THE ALTERNATIVE PEDAGOGIES TO CURRENT-TRADITIONALISM:
Although foundationalism or current-traditionalism offers the writing instructor only a reductionist approach to writing, this pedagogy remains an instructional means that, despite its limitations, faces few pedagogical alternatives.
LIBERATORY PEDAGOGY: A DIRECT REACTION TO CURRENT-TRADITIONALISM:
Current-traditionalism originally had democratic goals because it offered education to a social class heretofore excluded from the economic benefits of a good education. These economically equalizing aspects, however, also qualified this pedagogy as a mechanism of oppression. Since many of the people in powerful positions shared similar economic/educational backgrounds, they saw little reason to change the educational status quo, even when the economic inequality of current-traditionalist schools became evident (Berlin Rhetoric 36-37).
Despite the pedagogy's emphasis upon social homogeneity, this pedagogy also presents ideas that, at first glance, seem liberatory. James Berlin notes that the current-traditionalists' emphasis upon isolation also offers a liberatory writing environment, free from the society's invidious influences and the current-traditionalists' belief that "[w]hen the individual is freed from the biases of language, society, or history, the senses provide a mental faculties with a clear and distinct image of the world" (Berlin, "Contemporary" 770).
However, the emphasis upon isolation, rather than freeing student writers, imposes limiting factors upon writers and their writing. Isolation limits the interchange necessary to explore ideas fully. Foucalt's panoptical isolation illustrates some of the potential problems of hyper-isolation with its omnipotent surveillance of isolated individuals. The isolation of writers within a current-traditionalist classroom not only applied to writers, but also to their writing. Current-traditionalist pedagogy does not advocate the sharing of knowledge (outside of the teacher-student hierarchy) nor of the sharing of texts through collaboration. Sharon Crowley observes:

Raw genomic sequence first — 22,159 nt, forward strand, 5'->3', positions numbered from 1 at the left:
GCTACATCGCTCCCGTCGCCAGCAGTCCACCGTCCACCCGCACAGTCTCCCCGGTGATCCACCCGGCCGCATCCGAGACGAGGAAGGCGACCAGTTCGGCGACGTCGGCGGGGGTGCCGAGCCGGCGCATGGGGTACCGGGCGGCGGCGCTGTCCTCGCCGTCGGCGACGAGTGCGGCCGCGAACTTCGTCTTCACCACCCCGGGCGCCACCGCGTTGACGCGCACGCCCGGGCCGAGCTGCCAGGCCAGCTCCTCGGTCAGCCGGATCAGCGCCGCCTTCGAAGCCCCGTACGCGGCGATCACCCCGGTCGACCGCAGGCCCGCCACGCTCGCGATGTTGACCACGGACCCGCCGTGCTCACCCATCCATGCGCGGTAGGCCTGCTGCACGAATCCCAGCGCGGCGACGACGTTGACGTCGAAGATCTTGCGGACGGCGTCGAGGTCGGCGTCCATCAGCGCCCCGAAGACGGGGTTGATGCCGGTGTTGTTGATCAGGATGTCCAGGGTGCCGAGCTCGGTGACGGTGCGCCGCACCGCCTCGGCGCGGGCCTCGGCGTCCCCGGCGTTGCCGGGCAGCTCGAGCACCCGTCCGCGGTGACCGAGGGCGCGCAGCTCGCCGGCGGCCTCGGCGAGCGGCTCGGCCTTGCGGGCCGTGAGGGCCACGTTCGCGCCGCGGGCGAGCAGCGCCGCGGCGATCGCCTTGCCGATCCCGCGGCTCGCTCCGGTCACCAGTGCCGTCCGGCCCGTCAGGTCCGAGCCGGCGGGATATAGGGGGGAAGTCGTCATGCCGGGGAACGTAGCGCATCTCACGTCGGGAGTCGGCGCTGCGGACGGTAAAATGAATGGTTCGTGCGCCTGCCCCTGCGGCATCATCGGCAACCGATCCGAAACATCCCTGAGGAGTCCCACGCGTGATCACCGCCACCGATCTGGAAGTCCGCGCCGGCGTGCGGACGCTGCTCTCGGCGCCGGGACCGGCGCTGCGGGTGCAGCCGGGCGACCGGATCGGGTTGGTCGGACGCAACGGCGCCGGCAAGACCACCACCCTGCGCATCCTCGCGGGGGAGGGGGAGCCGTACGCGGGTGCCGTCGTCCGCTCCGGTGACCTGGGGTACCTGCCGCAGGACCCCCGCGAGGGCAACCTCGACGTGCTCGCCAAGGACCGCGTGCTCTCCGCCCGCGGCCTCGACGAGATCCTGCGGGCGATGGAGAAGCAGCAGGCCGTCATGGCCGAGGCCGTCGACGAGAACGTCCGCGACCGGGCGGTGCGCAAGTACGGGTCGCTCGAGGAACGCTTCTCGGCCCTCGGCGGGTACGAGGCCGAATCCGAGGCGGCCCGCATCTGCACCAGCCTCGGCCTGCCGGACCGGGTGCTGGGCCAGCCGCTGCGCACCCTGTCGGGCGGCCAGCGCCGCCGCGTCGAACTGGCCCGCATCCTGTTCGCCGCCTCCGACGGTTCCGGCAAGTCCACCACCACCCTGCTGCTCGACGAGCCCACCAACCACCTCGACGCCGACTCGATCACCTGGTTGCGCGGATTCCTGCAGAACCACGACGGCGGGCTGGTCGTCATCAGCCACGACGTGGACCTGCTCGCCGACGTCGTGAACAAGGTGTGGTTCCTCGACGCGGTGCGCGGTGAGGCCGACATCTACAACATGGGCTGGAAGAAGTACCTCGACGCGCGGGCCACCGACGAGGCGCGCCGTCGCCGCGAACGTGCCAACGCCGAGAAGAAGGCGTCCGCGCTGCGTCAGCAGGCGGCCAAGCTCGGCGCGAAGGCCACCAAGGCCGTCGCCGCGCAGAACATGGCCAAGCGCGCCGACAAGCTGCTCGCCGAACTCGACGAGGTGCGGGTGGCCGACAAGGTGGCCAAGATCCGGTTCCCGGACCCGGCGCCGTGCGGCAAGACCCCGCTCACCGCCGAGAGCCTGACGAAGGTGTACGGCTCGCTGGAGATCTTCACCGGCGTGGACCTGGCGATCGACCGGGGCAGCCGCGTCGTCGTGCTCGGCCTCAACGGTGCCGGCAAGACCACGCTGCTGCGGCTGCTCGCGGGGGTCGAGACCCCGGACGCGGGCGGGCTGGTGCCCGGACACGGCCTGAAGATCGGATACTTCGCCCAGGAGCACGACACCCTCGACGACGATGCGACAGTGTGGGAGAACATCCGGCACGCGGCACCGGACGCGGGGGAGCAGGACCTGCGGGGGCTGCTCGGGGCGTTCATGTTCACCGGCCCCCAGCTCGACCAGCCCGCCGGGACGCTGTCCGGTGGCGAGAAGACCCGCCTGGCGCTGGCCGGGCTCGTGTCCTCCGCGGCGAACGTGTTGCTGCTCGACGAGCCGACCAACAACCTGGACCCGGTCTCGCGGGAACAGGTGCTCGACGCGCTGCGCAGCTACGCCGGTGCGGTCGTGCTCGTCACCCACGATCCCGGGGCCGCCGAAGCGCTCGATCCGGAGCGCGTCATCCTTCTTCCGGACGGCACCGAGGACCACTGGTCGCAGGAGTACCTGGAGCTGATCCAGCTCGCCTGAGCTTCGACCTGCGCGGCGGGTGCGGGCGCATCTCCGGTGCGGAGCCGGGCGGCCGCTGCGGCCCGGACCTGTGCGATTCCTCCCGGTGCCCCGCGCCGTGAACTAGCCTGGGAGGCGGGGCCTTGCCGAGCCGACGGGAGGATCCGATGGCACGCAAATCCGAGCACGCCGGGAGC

As Plato complained thousands of years ago, written discourses have the habit of floating all over the place and of getting into the wrong hands unless some means of control is established over who will write and who will read it. Current-traditionalism was the control developed by the academy. When students were instructed in it, all concerned could rest assured that few students would produce writing that demanded to be read and heeded (153).
James Berlin notes that "in teaching writing, we are tacitly teaching a version of reality and the student's place and mode of operation in it" ("Contemporary" 766). Since the most acceptable topics and beliefs are those acceptable to the current-traditionalist instructor, the students' previous lives, beliefs, and communities remain irrelevant to their writings. Instead of pulling from their own experiences for their writing and sharing those experiences within the classroom community, students in current-traditionalist classrooms should strive to adopt the beliefs, modus operandi, and reductive writing methods of the instructor. In short, if, "to teach writing is to argue for a version of reality" (Berlin "Contemporary" 766), the "reality" exposed within current-traditional classrooms is the reality of oppressed voices and limited ideas within a classist system.
Liberatory pedagogy offers writing instructors a pedagogy emphasizing student over instructor, democracy over hegemony. The emphasis of liberatory pedagogy upon student collaboration and voice appears antithetical to the isolationist, reductivist leanings of the current-traditionalist pedagogy. Lester Faigley notes that current-traditionalism provides writing instructors with "an exercise of disciplinary power" (165) and suggests that networked classrooms offer instructors the "utopian dream of an equitable sharing of classroom authority, at least during the duration of a class discussion" (167). The equitable leanings of this pedagogical approach, however, provide not only the strengths of this pedagogy but also its limitations.